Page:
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Eno Transportation Weekly

Q3 PTC Reports Show Some Railroads Still At Risk of Missing Deadline

November 29, 2018

According to railroads’ third-quarter 2018 reports released by the Federal Railroad Administration (FRA), four railroads are at risk of failing to qualify for an alternative schedule to finish implementing positive train control (PTC) by the Dec. 31, 2018 deadline.

To qualify for an extension of up to two years to finish implementing PTC, railroads must meet four criteria:

  1. At least 95 percent of all PTC system hardware installed
  2. Acquired all spectrum necessary for PTC, if applicable
  3. Initiated sufficient revenue service demonstration (RSD)
  4. Completed sufficient employee training

Based on that criteria, five railroads were still at risk of failing to qualify for an extension as of Sep. 30, 2018:

  • Amtrak is now no longer at risk, having risen from 92 percent of hardware installed at the end of the third quarter to 97 percent at the end of October (it had already met the other three criteria).
  • Caltrain now has 98 percent of hardware installed and has acquired all necessary spectrum, but has not initiated sufficient RSD or completed sufficient employee training.
  • New Jersey Transit only has 79 percent of its hardware installed but has met the other three criteria.
  • Altamont Corridor Express (ACEX) has only installed 70 percent of its hardware and has not initiated sufficient RSD, but has met the other two criteria. (ACEX tolda House subcommittee in September that the railroad was challenged by the small pool of vendors and that their status as one of the smallest railroads with PTC requirements put them “at the end of the line” to receive hardware.)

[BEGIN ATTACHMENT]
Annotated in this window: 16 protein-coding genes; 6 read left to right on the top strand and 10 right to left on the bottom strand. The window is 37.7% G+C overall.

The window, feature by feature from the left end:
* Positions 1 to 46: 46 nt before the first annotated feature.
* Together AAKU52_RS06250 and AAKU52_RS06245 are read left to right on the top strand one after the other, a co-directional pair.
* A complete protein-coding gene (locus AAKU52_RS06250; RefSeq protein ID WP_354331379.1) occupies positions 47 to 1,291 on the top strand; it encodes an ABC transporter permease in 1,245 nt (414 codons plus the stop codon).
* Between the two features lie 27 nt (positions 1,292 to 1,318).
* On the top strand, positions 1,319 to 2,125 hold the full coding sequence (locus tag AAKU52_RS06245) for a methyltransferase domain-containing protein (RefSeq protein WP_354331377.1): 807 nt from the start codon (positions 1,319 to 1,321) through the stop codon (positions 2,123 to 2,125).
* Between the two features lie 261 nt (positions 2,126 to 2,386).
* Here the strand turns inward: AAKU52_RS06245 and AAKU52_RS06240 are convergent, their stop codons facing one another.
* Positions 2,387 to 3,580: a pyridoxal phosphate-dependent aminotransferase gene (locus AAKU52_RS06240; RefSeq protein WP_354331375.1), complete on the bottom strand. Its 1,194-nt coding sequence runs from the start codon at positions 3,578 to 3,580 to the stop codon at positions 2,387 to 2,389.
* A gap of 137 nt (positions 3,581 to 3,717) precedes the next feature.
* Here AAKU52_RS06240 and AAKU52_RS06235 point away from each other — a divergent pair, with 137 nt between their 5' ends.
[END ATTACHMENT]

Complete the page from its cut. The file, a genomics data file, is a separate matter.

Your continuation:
• Capital Metropolitan Transportation Authority (CMTY) has only installed 85 percent of its hardware and has not initiated sufficient RSD, but has met the other two criteria.

In addition to those, Rio Metro has received an exemption until 2020, at which time they will need to be fully PTC compliant (in other words, no additional alternative schedule after that). As of Q3 2018, the railroad has made no reported progress toward implementation, though it did receive  the largest of the FY18 Positive Train Control Grants announced in August.

ACEX and CMTY both made significant installation progress over the past quarter—CMTY, for example, went from 19 percent of locomotive hardware installed to 63 percent—but it is unclear whether that trajectory will continue to allow them to qualify by year’s end.

Four railroads that were at-risk at the end of the second quarter are now on track to be eligible for an extension: Maryland Area Regional Commuter (MARC), Trinity Railway Express, South Florida Regional Transportation Authority, and Central Florida Rail Corridor (SunRail).

Of the 40 railroads with PTC requirements, the vast majority of them will need to apply for an extension, as they meet the aforementioned criteria but do not yet have all route miles in PTC operation. Most of them have not yet submitted their safety plans, which the FRA must review before approving the extension; the agency expects an influx of these at the end of December.

Even for those railroads that are further along, interoperability—different railroads’ PTC systems communicating with one another so that a train can move between different hosts’ infrastructure while remaining in PTC operation—will be an ongoing issue. This is particularly true for Class I railroads, nearly all of which have been conditionally certified but host several other railroads on their infrastructure, and Amtrak which operates on many different hosts’ tracks (in addition to the infrastructure it owns in the Northeast and Michigan). The interoperability challenge was a main focus at the recent House hearing on PTC.

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